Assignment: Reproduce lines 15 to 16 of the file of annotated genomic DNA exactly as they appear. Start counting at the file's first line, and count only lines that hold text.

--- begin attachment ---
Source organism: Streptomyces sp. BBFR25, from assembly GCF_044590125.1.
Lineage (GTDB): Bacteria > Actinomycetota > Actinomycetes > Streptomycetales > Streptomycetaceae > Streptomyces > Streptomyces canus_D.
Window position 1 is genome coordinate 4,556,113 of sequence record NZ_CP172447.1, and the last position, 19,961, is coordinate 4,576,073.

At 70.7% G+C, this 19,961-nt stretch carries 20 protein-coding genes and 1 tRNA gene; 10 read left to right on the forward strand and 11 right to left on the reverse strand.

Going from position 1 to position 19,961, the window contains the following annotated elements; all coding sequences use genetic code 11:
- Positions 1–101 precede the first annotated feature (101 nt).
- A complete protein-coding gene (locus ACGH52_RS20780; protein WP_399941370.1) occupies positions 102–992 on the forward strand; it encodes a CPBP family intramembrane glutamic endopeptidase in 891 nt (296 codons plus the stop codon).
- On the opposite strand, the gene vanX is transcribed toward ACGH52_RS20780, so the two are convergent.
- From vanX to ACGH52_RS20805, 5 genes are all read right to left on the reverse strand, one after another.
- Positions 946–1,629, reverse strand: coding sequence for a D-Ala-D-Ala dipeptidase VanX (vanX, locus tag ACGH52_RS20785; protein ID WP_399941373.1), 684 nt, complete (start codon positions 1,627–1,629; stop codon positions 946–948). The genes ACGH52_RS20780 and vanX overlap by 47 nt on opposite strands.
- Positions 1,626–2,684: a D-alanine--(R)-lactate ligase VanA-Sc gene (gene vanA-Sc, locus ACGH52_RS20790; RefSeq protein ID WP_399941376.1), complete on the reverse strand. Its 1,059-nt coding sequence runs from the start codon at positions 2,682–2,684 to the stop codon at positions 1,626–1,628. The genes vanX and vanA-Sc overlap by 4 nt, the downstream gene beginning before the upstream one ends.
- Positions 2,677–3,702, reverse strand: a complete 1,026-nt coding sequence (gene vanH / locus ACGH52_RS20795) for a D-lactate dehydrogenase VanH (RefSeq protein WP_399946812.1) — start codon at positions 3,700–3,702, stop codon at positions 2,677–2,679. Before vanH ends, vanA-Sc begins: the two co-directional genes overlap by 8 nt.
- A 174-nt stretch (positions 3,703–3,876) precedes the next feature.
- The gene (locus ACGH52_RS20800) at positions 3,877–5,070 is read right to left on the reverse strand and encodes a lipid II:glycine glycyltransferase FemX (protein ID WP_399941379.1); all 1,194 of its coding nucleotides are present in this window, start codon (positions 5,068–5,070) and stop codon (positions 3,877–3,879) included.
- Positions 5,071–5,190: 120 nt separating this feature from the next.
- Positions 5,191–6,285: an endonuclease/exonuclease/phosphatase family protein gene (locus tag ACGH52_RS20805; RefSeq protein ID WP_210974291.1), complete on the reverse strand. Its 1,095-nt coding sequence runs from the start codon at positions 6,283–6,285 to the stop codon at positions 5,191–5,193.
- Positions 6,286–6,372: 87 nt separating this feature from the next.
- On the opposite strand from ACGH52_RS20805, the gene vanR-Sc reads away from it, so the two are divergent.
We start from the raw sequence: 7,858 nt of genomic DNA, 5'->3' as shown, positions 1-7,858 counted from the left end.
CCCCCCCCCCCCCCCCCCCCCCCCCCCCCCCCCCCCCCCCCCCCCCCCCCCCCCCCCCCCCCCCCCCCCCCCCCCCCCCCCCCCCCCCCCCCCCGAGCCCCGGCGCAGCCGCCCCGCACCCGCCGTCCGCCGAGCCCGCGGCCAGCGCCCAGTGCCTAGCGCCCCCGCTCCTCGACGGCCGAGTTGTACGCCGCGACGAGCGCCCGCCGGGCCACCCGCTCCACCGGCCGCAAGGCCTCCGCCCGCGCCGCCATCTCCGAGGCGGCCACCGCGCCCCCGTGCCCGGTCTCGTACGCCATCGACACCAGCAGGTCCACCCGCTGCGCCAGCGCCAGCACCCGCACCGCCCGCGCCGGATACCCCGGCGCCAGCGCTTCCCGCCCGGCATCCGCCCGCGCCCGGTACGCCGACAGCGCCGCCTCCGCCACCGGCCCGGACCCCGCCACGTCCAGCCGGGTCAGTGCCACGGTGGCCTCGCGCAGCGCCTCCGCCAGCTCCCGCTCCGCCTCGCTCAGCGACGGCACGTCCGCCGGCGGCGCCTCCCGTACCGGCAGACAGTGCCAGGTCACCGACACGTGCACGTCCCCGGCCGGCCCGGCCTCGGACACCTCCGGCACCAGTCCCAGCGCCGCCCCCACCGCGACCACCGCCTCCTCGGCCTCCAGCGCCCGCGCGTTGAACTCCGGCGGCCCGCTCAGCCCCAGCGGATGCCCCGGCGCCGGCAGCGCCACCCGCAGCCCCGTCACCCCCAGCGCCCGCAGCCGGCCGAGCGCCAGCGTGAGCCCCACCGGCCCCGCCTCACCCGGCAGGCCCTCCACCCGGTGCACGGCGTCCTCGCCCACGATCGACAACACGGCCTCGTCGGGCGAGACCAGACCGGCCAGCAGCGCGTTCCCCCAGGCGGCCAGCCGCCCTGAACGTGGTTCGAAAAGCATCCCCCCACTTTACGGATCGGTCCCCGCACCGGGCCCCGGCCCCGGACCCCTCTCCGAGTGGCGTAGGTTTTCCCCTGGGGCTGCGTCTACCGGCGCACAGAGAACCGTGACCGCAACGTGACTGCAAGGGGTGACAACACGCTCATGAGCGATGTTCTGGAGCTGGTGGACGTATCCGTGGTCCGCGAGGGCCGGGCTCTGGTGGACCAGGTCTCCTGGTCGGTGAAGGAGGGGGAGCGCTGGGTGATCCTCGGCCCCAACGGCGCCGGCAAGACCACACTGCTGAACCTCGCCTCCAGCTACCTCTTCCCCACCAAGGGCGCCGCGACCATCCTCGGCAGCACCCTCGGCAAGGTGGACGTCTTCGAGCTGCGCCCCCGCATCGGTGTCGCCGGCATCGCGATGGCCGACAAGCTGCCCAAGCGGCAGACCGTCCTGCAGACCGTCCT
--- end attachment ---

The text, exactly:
- Positions 5,071–5,190: 120 nt separating this feature from the next.
- Positions 5,191–6,285: an endonuclease/exonuclease/phosphatase family protein gene (locus tag ACGH52_RS20805; RefSeq protein ID WP_210974291.1), complete on the reverse strand. Its 1,095-nt coding sequence runs from the start codon at positions 6,283–6,285 to the stop codon at positions 5,191–5,193.